By Paige H., a Hotline advocate
So you’ve noticed some abusive or unhealthy behaviors in yourself and have decided you want to make a change. That’s great! You’ve already completed the first step of behavior change: acknowledging that there is a problem. Now how do you proceed from here?
It can be possible for abusive partners to change, but knowing how to go about it is the key to success. If proper time isn’t taken to create an action plan, people can get stuck in unhealthy and familiar patterns. We know that overcoming abusiveness can be a decades-long process for some, and having more structure can help the process move smoother and more quickly. Let’s break down the process of changing behavior into smaller, more manageable steps.
Steps to Behavior Change:
- See that there is a problem.
- Identify which behaviors are the problem.
- Set goals for behaviors you want to stop and start.
- Create a plan for how to reach the goals.
- Put in effort to reach the goals.
- Review the evidence of change/improvement over time.
First, make a list of problem behaviors. This includes both abusive and unhealthy behaviors. The difference between abuse and unhealthy behaviors is that abuse is about power and control, and maintaining an unequal power dynamic that benefits one person more than the other. Unhealthy behaviors are those that may not have reached the level of abuse, but are still nurturing mistrust, dishonesty or inequality in the relationship. If you need help identifying things you’re doing that may be abusive or unhealthy, you can read about types of abuse and/or reach out to our advocates!
Next, identify the good behaviors that you’d like to start doing and the behaviors that will replace any problematic ones. For ideas, you can read about what healthy relationships are supposed to be like. You might also look into communication, conflict resolution, trust, respecting boundaries, equality, dealing with anger, reaching a state of calm, showing respect, taking a break, practicing self-care, ensuring true consent and letting your partner take steps to make themselves emotionally and physically safe.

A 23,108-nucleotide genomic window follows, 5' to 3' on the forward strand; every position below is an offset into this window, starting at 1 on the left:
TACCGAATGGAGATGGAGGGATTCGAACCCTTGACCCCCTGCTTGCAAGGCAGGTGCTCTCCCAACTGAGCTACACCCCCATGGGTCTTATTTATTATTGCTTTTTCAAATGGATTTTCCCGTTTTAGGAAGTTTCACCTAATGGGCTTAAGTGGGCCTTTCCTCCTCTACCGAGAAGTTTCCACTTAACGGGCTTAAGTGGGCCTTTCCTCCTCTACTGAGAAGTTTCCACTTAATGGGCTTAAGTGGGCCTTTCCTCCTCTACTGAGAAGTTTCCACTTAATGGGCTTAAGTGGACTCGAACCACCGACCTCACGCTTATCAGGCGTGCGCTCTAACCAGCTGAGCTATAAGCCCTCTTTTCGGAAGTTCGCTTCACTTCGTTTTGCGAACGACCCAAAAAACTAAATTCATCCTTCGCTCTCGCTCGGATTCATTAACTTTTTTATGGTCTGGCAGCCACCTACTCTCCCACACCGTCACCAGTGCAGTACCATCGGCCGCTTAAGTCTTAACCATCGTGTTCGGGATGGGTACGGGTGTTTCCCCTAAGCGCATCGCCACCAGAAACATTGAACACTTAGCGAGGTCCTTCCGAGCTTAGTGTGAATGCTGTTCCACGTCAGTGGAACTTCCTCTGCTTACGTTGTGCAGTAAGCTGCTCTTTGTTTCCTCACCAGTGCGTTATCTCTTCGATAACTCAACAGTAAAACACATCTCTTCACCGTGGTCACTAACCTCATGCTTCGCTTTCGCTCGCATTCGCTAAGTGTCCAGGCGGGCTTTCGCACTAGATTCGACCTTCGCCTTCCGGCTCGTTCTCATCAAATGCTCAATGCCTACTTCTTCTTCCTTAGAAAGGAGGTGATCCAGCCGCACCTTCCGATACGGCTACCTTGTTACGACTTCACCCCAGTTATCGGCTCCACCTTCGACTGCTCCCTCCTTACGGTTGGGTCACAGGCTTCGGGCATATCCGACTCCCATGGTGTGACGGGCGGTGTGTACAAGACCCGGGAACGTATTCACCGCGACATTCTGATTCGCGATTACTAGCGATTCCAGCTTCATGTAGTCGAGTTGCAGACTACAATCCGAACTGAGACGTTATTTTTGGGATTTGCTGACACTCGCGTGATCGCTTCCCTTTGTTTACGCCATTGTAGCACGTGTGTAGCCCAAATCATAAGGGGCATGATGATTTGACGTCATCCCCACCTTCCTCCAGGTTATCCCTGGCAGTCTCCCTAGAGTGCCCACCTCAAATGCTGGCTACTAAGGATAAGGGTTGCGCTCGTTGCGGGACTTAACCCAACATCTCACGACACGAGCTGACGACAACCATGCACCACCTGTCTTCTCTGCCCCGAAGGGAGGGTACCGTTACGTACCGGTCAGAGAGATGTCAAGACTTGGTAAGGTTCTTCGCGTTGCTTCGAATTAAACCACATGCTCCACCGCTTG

After that, you can create a plan for how to reach these goals and maintain your new behaviors. One idea might be jotting down a bullet point list of healthy responses for every problem behavior you identified. Not only does writing help commit things to memory, but having a hard copy to refer to when you need it is a great way to redirect yourself.
Another part of this step is thinking about ways to reward yourself when you make progress. Positive reinforcement is one of the best ways to make good behavior stick. This might include acknowledging yourself, making/buying your favorite food, buying yourself something, doing something special or going out somewhere, treating yourself to a relaxation activity or pampering, watching a movie or playing a video game you’ve been excited about, or even putting money into a savings account so you can watch your wealth accumulate as you make progress.
You might even invite your partner to point out when you’re engaging in a problem behavior, when you’re using healthy behaviors, and if the strategies you’re trying are helping. Remember though, it’s not your partner’s responsibility to identify problem behaviors, tell you how to solve problems, or point out every healthy thing you do, and they should never feel obligated to do so. The only person responsible for your change process is you, and it’s important to consider that your partner might not feel comfortable communicating openly about your behavior at first, or even at all. Give your partner time to feel safe again and for communication to improve, and accept if your partner is ready to end things instead. Even if you’re working on changing your behavior, your partner never owes it to you to remain in a relationship they don’t want to be in. Hopefully you want to make these changes for yourself, so you can be a healthy, respectful partner to anyone you date, not just to keep your current partner in this relationship.
The last steps are putting in the effort to change, following your action plan and monitoring evidence of change. Take a look at our article, Behavior Change: Evidence of Progress, to learn more!
Need more support? Reach out to our advocates 24/7/365 by phone at 1-800-799-7233 or by online chat at www.thehotline.org.
Please keep in mind that advocates are different from counselors and have a focus on education and safety rather than on treating any emotional, mental, or behavioral issues. We also can’t give advice or tell people what to do because we respect your right to make choices that work best for you!